By 1930, the K&E catalogue carried over 5,000 items. You can read more about the building, its history and the company here.
The 8-story building's upper stories are clad in buff brick and terra cotta. The base has an historic 2 story cast-iron storefront, framed by colonettes with spandrels bearing small shields, the company's initials and representations of its products. K&E vacated the premises in 1961. The property will be converted to residential condos.

A slide rule was the engineer's tool and companion, often carried in a leather case which could also be used as a belt holster. You can see my original Keuffel and Esser slide rule and molded leather case in the photo. After reading the history of K&E, I am duly impressed, and I have a newly acquired reverence for that slide rule I have, made by Keuffel and Esser :)


An Honest Man said...

I've still got my USRC English Made "Unique 'Brighton' slide rule" made in wood, plastic and metal, but I've forgotten how to use it even though I remember spending many happy times solving problems with it.. It's also missing the inlays for decimal equivalents and trig identities. It is in the original plastic case, so it is way down-market from yours.

Don't think I want to try to remember how to use it!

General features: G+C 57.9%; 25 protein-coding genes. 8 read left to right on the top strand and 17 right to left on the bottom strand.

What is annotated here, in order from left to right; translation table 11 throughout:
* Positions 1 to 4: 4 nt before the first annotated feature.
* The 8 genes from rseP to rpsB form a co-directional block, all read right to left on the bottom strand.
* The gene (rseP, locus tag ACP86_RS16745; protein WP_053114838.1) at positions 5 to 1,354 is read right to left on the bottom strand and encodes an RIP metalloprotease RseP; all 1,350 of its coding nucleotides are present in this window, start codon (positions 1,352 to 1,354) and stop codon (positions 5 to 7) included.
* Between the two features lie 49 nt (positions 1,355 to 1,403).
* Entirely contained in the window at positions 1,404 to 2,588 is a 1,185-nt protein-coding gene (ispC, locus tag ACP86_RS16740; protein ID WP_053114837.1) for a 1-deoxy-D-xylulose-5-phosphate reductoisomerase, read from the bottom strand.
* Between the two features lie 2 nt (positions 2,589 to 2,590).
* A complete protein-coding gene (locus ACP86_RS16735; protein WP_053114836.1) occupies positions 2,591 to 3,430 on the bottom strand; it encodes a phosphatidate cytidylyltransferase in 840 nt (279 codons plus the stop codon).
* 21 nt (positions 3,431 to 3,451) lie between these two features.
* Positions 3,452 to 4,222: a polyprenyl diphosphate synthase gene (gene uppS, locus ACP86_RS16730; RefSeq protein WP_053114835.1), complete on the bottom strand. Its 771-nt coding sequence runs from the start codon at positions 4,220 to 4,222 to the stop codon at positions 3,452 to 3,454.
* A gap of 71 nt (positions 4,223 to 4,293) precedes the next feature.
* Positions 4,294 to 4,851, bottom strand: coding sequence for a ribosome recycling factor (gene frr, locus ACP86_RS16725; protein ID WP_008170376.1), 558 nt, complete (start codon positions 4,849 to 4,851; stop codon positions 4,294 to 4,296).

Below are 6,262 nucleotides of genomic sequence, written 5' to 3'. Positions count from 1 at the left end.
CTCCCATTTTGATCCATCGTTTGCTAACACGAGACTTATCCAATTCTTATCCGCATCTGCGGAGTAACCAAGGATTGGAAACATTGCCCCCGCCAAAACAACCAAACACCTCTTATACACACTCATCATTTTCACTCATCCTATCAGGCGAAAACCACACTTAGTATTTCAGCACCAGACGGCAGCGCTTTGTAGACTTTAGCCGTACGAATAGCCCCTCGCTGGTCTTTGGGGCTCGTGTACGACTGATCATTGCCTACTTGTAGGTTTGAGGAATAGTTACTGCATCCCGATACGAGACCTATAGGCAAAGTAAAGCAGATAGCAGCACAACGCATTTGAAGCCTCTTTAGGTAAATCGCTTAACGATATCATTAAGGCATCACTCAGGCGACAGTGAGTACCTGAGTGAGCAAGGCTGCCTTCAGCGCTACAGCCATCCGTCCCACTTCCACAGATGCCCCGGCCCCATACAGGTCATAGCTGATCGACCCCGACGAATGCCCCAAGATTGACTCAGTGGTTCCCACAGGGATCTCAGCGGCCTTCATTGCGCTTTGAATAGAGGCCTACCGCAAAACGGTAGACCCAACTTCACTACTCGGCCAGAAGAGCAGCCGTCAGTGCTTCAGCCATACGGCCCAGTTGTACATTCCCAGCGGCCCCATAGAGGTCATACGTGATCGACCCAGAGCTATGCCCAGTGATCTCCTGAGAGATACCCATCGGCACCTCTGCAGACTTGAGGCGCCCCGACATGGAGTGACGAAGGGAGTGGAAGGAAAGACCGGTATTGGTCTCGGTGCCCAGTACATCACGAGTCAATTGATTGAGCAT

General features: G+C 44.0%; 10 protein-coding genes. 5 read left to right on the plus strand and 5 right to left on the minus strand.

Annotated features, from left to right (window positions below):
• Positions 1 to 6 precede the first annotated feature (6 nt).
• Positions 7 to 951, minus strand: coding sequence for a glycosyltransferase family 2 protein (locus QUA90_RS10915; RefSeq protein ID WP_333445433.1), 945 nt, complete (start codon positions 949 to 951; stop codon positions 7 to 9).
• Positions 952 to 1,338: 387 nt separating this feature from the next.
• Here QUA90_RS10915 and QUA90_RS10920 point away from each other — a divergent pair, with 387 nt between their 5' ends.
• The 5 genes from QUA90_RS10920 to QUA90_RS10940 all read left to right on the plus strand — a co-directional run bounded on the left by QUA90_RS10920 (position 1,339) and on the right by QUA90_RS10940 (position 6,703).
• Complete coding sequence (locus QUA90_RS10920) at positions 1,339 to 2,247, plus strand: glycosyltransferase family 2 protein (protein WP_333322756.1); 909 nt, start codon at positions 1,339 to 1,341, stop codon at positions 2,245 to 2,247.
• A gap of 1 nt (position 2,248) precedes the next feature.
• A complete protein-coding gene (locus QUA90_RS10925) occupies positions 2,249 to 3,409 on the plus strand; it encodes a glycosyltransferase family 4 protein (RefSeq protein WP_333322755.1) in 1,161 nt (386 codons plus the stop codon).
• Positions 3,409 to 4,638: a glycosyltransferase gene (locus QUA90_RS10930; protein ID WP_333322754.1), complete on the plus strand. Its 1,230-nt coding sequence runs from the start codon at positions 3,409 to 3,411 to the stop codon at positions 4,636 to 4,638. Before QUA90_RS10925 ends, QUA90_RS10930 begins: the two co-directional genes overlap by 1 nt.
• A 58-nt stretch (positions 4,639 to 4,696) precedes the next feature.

Terry B, Blue Kitchen said...

I had a love/hate relationship with my slide rule in high school. It totally appealed to my inner geek, but it was so multi-functional (not unlike today's TV remotes) that doing simple things seemed overly complicated. I've been amazed, though, that with virtually every other odd old thing being fodder for flea markets, I've only seen a couple of them turn up over the years. What I'd really love to see at a flea market (although probably not buy) is a teacher's demonstration slide rule, the ones that are abour three or four feet long and have eye hooks to hang them at the front of the classroom. Remember those?

Oakland Daily Photo said...

I never could get the hang of a slide rule. Our high school nerds (before the word was invented) wore them on their belt loops. We knew it looked goofy, yet we all secretly envied their ability to wield this awesome instrument. I'd love to find one of those large teacher demo slide rules. Nifty post.

Riau Daily photo said...

Nice shot and nice object,nice moment..

rchrd said...

I still have my K&E rule. Bought it in 1960 when I started at Brooklyn Poly (333 Jay Street).

As I recall it was pretty expensive. And I got it engraved with my name.

Guys used to wear them clipped to their belts. That, and a pocket pen protector and taped glasses completed the "look" of a 60's nerd.

Altho not as fast or accurate as one of those digital calculators that appeared a few years later, it was required equipment in engineering school, and much more fun to handle. (I almost wrote fondle).

Thanks for the pictures. I'd never seen the original building before. K&E was a revered name.